India: Hindu nationalist Narendra Modi suffers election defeat

India: Hindu nationalist Narendra Modi suffers election defeat

India has voted: Contrary to all expectations, Narendra Modi’s Hindu nationalist party has lost its absolute majority and is now dependent on coalition partners to form a government. The opposition is triumphant.

India’s Prime Minister Narendra Modi has declared himself the winner of the parliamentary elections, but his coalition suffered a severe setback. The people have expressed their trust in his government coalition “for the third time in a row,” Modi wrote on X on Tuesday evening (local time). After some of the votes have been counted, his Hindu nationalist BJP is likely to become the strongest party, but will lose its absolute majority in the lower house. This means that it would have to rely on its coalition partners to form a government.

Although it was considered certain that Modi would be able to continue in power for a third five-year term, Rahul Gandhi of the opposition Congress Party did not rule out talks with two of Modi’s coalition partners. The stock market suffered its biggest losses in four years in response to Modi’s defeat.

Hindu nationalist Modi presented himself as a strong man

The opposition camp did unexpectedly well and spoke of a victory for democracy. Modi himself had set the bar high for success in the election campaign: his government coalition would win more than 400 of the 543 seats up for election in the lower house and expand its majority, he said. He clearly missed this goal.

During the election campaign, the BJP relied heavily on the personality cult it had created around Modi. Modi wants to become only the second head of state in the country’s history, after Jawaharlal Nehru, the country’s first prime minister, to rule for three consecutive terms. But instead of expanding his power base as hoped, he is now weakened.

The election campaign was strongly influenced by the Hindu nationalist agenda of the 73-year-old, who presented himself as India’s strongman. He and his party want to make India a state only for the Hindu majority, which makes up 80 percent of the population.

Muslims and other religious minorities are already increasingly being treated like second-class citizens. Modi even described Muslims as “invaders”. He began his election campaign on the ruins of a centuries-old mosque that radical Hindus had destroyed. Like a priest, Modi inaugurated a large Hindu temple there. Modi’s agenda is the exact opposite of the vision of founding father Mahatma Gandhi, who once advocated a strict separation of religion and state.

India: poor country, fifth largest economy in the world

Modi came to power a decade ago with a promise to transform the Indian economy. Since then, the country has changed dramatically. He has invested billions in new infrastructure. New roads, airports and rail links are being built everywhere.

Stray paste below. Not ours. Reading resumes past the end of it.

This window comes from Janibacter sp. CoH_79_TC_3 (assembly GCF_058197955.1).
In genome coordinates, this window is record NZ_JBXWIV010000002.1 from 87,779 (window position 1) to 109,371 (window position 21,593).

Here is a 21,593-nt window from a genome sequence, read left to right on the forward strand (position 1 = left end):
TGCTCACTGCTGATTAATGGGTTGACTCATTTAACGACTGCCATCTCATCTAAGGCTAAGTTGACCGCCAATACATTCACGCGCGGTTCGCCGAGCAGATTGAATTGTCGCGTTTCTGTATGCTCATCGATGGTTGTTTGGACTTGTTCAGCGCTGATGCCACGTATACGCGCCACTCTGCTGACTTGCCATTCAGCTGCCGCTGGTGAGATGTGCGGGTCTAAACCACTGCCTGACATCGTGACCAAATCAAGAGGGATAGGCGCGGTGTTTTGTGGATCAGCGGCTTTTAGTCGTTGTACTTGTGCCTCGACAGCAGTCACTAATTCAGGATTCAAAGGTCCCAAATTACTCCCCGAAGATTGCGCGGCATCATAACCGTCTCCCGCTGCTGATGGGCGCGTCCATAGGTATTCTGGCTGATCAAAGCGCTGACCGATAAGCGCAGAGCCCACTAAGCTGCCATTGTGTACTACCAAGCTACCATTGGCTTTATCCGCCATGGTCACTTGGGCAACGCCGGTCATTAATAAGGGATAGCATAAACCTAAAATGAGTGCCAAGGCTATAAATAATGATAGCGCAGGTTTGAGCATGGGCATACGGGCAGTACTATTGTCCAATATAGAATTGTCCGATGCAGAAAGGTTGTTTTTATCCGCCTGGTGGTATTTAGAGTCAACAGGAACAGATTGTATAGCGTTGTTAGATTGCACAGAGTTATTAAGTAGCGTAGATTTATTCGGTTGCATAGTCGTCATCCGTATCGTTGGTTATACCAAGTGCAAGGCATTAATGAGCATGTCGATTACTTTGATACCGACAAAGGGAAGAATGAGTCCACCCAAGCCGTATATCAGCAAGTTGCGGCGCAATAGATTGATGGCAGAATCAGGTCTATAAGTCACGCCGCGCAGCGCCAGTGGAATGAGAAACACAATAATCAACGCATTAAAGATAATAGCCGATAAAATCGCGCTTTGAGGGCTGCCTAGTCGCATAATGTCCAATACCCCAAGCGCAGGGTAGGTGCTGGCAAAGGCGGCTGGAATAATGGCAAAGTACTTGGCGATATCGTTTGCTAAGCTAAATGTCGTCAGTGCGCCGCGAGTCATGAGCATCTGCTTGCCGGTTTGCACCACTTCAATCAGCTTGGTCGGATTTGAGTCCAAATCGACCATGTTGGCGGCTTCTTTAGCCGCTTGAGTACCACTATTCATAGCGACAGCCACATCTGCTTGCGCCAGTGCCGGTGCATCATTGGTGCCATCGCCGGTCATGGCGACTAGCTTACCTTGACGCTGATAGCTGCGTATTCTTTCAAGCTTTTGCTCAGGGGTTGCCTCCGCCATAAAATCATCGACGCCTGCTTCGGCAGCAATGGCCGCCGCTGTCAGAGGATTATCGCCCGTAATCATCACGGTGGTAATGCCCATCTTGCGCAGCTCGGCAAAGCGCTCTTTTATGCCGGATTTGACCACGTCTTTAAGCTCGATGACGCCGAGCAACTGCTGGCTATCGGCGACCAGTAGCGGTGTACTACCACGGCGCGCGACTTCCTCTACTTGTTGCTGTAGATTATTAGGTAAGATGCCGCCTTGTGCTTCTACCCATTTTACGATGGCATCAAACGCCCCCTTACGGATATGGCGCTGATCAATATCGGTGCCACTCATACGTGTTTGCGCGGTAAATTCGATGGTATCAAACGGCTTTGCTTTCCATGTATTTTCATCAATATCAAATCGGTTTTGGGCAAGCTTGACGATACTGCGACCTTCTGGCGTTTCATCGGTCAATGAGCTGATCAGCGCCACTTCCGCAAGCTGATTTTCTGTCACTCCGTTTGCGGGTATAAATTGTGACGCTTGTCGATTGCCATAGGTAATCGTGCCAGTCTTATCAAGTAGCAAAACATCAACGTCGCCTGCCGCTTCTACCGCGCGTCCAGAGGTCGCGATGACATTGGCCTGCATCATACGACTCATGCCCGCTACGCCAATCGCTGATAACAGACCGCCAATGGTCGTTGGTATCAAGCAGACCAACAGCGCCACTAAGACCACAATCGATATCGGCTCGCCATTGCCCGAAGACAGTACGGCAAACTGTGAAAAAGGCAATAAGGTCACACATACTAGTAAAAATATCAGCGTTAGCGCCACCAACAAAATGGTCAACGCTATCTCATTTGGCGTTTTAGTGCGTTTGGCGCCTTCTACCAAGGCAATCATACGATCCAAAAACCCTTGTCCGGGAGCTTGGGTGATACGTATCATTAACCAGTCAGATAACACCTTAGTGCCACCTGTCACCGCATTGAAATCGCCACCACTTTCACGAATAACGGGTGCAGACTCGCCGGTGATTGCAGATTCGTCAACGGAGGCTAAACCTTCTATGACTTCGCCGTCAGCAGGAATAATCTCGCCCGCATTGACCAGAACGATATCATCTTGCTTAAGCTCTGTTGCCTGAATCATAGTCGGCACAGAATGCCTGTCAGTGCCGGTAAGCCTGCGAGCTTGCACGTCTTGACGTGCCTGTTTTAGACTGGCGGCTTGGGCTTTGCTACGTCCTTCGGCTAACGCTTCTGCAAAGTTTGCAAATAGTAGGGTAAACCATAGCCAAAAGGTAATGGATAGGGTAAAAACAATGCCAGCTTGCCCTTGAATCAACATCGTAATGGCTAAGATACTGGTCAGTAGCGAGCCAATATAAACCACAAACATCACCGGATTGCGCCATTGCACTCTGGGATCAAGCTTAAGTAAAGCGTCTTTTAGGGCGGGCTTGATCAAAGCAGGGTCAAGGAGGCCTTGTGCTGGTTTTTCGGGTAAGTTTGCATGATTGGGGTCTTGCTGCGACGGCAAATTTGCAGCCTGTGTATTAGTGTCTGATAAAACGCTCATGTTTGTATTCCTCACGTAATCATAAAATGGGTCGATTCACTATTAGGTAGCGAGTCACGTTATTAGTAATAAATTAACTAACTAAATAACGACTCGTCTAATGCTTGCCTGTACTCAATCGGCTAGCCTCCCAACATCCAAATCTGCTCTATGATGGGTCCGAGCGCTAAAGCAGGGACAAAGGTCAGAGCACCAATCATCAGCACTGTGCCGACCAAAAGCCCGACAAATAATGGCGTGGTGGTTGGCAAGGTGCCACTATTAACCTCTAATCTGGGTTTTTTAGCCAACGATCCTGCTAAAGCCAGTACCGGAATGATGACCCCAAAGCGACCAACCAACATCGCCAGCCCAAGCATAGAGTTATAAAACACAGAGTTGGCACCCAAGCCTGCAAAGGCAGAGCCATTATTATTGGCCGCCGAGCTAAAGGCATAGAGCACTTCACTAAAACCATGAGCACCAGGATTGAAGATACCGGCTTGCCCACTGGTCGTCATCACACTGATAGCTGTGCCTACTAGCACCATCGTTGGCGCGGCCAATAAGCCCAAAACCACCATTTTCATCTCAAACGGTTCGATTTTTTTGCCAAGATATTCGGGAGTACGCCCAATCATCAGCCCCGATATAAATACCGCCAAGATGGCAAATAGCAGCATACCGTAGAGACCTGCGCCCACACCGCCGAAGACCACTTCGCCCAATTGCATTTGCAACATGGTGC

Economic output has almost doubled, and India is now the fifth largest economy in the world, which attracts investors. The country’s economic growth is the envy of the world, and the stock markets are booming. Digitalization is advancing, and mobile networks are cheap. Last year, India even managed a successful moon landing – only the fourth country ever to do so. But there are cracks in the beautiful facade.

Many people cannot find a job, unemployment and inflation are high. According to official figures, around 800 million of the 1.4 billion people are only able to get by on social welfare. Growth is extremely unevenly distributed. The opposition camp around the Congress Party has repeatedly pointed out these conditions – and now it seems that their voices have been heard.

Opposition around Rahul Gandhi warns of erosion of democracy

The opposition did much better than expected. “I am extremely proud of the people of India,” said Rahul Gandhi, leader of the opposition Congress Party. The country’s population has clearly shown that they reject Modi as head of government.

The opposition camp has repeatedly warned of an erosion of democracy under Modi. Even though the Election Commission liked to call the parliamentary election, with almost a billion people called to vote, the “world’s largest democratic exercise,” many are worried. “If Modi’s second term is any benchmark, a third term will not be good for the long-term health of Indian democracy,” said political scientist and South Asia expert Sumit Ganguly of Indiana University in the USA.

“The country’s institutions, which have weathered challenges since their inception, now face existential threats that could disintegrate their democratic core,” he recently wrote in the Journal of Democracy. Modi has centralized power in his office, undermined the independence of the judiciary and media, and pursued his party’s ideological goals with ruthless efficiency, the Foreign Affairs magazine said.

Opposition politician in custody during election campaign

Similarly, the opposition accused Modi of using state organs to silence them. Several opposition politicians were in custody on corruption charges during the election campaign.

Modi also attributed any positive development in his country to his own leadership and took advantage of India’s ever-increasing importance on the world stage. Germany, the USA and other Western states are seeking increasingly closer relations with the subcontinent in the face of an increasingly aggressive China. In doing so, critics say, they are ignoring the fact that India remains neutral in the Ukraine war, buys a lot of cheap Russian oil and maintains good relations with Moscow.

Source: Stern

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